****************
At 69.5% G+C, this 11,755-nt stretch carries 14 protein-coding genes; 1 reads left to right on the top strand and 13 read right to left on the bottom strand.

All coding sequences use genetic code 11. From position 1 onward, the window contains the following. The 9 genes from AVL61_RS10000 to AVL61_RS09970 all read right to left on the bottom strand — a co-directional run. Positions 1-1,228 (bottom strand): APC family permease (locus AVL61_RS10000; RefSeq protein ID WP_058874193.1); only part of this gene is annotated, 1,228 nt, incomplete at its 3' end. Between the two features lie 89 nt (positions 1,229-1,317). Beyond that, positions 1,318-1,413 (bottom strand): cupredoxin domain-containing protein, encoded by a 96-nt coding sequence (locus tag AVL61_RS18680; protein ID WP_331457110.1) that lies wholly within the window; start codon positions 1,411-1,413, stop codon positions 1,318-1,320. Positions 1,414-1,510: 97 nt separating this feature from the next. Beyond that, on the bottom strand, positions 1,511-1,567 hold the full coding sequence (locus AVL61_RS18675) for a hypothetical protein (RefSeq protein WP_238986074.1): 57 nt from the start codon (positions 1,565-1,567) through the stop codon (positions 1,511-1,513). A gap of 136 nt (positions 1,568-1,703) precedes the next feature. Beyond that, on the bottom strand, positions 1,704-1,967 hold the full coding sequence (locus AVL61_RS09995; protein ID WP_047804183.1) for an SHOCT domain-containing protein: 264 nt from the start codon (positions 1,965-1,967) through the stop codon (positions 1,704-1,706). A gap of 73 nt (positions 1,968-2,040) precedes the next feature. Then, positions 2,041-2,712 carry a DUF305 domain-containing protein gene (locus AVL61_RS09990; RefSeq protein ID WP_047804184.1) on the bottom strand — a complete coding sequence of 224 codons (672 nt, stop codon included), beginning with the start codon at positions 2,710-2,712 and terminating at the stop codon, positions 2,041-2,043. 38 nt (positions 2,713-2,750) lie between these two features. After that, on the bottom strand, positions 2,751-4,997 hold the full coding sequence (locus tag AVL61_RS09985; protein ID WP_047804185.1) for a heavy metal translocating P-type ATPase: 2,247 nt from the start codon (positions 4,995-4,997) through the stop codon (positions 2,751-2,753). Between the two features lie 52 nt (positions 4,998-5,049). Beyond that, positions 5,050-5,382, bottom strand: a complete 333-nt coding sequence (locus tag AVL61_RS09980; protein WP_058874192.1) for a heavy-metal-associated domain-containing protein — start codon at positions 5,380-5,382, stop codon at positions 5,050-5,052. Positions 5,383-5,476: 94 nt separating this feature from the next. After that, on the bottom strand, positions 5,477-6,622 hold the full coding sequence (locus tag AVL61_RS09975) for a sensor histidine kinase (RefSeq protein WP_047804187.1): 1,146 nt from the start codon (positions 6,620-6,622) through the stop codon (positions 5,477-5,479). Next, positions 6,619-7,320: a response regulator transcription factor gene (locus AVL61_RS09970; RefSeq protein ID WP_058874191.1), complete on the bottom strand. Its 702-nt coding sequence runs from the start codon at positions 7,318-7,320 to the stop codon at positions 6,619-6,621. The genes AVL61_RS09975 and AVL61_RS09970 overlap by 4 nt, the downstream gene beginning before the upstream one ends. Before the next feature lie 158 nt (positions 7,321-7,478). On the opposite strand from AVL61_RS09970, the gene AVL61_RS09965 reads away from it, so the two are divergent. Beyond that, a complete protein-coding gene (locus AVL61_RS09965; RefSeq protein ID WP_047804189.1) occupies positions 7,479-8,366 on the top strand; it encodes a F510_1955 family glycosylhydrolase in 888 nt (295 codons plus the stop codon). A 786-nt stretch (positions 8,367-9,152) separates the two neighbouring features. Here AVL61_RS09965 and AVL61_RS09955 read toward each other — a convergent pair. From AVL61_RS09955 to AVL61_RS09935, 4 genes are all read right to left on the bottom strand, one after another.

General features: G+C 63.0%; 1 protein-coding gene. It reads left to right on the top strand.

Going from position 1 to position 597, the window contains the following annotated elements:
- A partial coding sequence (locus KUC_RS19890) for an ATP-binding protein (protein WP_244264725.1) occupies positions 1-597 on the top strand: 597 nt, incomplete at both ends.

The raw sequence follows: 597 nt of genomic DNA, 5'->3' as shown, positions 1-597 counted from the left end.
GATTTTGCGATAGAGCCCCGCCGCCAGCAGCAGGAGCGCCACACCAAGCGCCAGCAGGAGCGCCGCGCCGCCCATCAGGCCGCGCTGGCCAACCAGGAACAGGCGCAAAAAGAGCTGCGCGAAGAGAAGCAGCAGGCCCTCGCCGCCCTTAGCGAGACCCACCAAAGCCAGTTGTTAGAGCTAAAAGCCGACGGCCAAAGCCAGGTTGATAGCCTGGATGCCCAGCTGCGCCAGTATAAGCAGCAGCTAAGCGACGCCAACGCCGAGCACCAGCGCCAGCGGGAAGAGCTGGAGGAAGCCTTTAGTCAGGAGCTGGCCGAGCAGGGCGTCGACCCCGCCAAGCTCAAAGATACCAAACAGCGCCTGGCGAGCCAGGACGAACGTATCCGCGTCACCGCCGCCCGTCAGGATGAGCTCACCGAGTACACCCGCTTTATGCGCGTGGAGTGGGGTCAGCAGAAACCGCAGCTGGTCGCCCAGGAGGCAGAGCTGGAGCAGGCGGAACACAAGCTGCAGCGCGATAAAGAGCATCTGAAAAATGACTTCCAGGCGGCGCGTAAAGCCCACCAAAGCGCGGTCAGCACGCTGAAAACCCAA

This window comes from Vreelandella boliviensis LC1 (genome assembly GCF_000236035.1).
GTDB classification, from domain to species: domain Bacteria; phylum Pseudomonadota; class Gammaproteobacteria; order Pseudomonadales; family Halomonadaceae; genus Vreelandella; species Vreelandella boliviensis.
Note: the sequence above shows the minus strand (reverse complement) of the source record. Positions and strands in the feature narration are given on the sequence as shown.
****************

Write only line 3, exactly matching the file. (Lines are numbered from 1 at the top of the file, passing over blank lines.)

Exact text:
General features: G+C 63.0%; 1 protein-coding gene. It reads left to right on the top strand.